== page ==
I have my wisdom teeth still in my mouth at 34 years of age. They are in bad shape, although the rest of my teeth are healthy. All four of them are decayed. Three of them are half way gone. One is almost completely gone with bits and pieces. I haven’t had any pain with this and no indication of any infection. Because of my age, removing my wisdom teeth would be more complicated. Plus, I’m thinking with less for the dentist to grab onto it would be even more tricky. Is it possible for me to just let them decay and come out on their own or are there safety issues with that? Or maybe that just doesn’t happen.
On the negative side: While it is possible for your wisdom teeth to just decay and be done, there are some risks to that approach. When a tooth is relatively intact, the decay can go deep and reach the pulp which will lead to a dental infection. The infection moves down the pulp of the tooth and goes to the bone, where pressure and pain build up. If it finds a way to break through the bone, this can relieve the pain and swelling. If it doesn’t find an outlet, the swelling will continue to grow and will move down your throat, closing off your air passage. When it comes to the upper jaw, which is very close to the brain, you don’t want it spreading or impinging on blood vessels. All of these risks are life-threatening.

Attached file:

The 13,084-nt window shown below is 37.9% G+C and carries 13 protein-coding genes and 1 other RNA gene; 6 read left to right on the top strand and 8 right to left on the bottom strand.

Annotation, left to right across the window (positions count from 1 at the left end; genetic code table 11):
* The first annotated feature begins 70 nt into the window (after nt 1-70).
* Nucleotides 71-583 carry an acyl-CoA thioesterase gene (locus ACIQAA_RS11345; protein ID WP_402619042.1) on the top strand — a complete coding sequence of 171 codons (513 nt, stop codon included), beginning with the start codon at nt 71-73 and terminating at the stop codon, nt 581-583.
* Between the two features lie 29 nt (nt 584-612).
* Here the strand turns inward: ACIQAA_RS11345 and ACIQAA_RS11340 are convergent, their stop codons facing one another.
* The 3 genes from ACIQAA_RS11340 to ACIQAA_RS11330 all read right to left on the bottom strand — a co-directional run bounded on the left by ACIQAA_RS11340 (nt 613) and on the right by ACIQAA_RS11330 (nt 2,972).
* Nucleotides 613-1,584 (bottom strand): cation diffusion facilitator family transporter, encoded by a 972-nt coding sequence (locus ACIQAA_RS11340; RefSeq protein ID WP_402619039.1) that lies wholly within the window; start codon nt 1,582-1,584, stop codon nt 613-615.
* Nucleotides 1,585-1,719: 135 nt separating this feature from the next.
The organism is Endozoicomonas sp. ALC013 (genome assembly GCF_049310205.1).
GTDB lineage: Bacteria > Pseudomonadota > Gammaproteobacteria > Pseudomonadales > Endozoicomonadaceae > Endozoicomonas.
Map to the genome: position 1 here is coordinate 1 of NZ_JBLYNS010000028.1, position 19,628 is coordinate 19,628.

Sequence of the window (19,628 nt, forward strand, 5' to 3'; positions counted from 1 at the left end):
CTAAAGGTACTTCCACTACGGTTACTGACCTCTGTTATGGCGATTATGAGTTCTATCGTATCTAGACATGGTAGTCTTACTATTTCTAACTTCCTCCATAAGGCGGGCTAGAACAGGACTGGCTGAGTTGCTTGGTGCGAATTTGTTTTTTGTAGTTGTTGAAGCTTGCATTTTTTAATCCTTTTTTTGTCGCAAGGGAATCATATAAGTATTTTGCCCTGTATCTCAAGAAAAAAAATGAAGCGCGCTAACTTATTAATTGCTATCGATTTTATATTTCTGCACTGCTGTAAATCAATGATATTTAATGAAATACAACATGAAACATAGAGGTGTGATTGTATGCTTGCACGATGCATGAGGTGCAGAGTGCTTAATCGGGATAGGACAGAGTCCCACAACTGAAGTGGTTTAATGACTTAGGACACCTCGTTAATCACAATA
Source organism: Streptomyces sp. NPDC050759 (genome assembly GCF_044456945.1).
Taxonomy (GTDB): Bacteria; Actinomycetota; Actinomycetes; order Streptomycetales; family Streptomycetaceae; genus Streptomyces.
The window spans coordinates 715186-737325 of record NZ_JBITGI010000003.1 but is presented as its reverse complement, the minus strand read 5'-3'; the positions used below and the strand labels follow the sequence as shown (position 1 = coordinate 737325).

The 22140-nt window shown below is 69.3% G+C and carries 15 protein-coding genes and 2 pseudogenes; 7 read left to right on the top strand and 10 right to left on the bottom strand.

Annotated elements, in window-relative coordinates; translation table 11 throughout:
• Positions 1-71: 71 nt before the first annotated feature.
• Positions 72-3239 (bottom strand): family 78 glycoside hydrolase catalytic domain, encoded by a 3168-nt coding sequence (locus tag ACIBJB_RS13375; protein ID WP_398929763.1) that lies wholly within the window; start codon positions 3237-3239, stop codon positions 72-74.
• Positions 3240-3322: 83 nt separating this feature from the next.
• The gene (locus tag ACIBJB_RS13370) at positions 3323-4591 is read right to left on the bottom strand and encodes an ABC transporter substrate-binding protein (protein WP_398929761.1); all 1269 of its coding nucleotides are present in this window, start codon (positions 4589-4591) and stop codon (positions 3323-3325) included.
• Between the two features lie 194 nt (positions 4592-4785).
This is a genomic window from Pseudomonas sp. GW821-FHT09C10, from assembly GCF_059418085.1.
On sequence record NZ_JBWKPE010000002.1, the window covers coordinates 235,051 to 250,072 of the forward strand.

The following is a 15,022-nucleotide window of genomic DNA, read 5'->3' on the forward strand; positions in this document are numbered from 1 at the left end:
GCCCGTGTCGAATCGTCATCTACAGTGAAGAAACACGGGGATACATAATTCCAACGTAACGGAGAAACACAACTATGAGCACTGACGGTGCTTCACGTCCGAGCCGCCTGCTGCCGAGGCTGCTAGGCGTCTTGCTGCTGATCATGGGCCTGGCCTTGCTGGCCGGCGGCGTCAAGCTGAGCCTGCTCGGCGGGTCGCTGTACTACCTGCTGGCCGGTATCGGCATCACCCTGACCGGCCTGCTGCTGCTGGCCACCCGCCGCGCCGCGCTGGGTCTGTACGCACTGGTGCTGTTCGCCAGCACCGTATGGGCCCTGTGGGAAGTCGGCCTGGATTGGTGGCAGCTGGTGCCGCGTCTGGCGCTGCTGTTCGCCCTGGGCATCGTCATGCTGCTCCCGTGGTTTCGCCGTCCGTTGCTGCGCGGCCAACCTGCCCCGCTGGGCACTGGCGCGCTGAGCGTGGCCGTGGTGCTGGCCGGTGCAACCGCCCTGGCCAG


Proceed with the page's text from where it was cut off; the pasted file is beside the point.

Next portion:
On the positive side: Teeth that are breaking off can make the infection easier to deal with. First, the infection has an outlet, which keeps it from spreading to the bone. Second, your teeth have constant eruption forces that gently push the tooth upward to meet its opposing force. This means more and more of the decayed tooth will push out. As it does this and keeps breaking, more of the tooth will push out until it is gone.
Two other considerations are first, you may not be able to see how deep the roots are. Some are super long and deep going well into the bone. Second, you’ve got constant bacteria being released and touching your healthy teeth, which can accelerate decay in them and create preventable dental emergencies.
On balance, my opinion is there is less risk by having these teeth removed. However, the choice is yours.
This blog is brought to you by Decatur, AL Dentists Drs. Drake and Wallace.